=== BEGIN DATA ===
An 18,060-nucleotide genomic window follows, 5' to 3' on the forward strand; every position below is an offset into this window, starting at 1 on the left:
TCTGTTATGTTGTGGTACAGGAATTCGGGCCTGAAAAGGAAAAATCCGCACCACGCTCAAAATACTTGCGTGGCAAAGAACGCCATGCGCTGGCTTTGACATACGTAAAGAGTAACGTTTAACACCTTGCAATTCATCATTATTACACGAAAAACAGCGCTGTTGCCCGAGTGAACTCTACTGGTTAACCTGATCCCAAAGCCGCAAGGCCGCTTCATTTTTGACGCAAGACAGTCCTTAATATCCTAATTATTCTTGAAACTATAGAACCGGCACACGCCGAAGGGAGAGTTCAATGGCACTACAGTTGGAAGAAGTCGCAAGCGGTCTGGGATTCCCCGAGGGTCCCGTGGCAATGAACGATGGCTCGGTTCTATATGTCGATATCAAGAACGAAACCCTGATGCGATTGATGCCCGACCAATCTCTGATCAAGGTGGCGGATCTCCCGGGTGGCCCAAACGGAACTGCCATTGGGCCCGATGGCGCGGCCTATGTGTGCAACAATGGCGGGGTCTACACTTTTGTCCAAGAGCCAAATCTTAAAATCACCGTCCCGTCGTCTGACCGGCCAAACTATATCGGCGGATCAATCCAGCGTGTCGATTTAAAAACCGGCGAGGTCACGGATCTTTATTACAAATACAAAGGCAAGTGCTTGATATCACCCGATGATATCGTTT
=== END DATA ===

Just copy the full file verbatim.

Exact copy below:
An 18,060-nucleotide genomic window follows, 5' to 3' on the forward strand; every position below is an offset into this window, starting at 1 on the left:
TCTGTTATGTTGTGGTACAGGAATTCGGGCCTGAAAAGGAAAAATCCGCACCACGCTCAAAATACTTGCGTGGCAAAGAACGCCATGCGCTGGCTTTGACATACGTAAAGAGTAACGTTTAACACCTTGCAATTCATCATTATTACACGAAAAACAGCGCTGTTGCCCGAGTGAACTCTACTGGTTAACCTGATCCCAAAGCCGCAAGGCCGCTTCATTTTTGACGCAAGACAGTCCTTAATATCCTAATTATTCTTGAAACTATAGAACCGGCACACGCCGAAGGGAGAGTTCAATGGCACTACAGTTGGAAGAAGTCGCAAGCGGTCTGGGATTCCCCGAGGGTCCCGTGGCAATGAACGATGGCTCGGTTCTATATGTCGATATCAAGAACGAAACCCTGATGCGATTGATGCCCGACCAATCTCTGATCAAGGTGGCGGATCTCCCGGGTGGCCCAAACGGAACTGCCATTGGGCCCGATGGCGCGGCCTATGTGTGCAACAATGGCGGGGTCTACACTTTTGTCCAAGAGCCAAATCTTAAAATCACCGTCCCGTCGTCTGACCGGCCAAACTATATCGGCGGATCAATCCAGCGTGTCGATTTAAAAACCGGCGAGGTCACGGATCTTTATTACAAATACAAAGGCAAGTGCTTGATATCACCCGATGATATCGTTT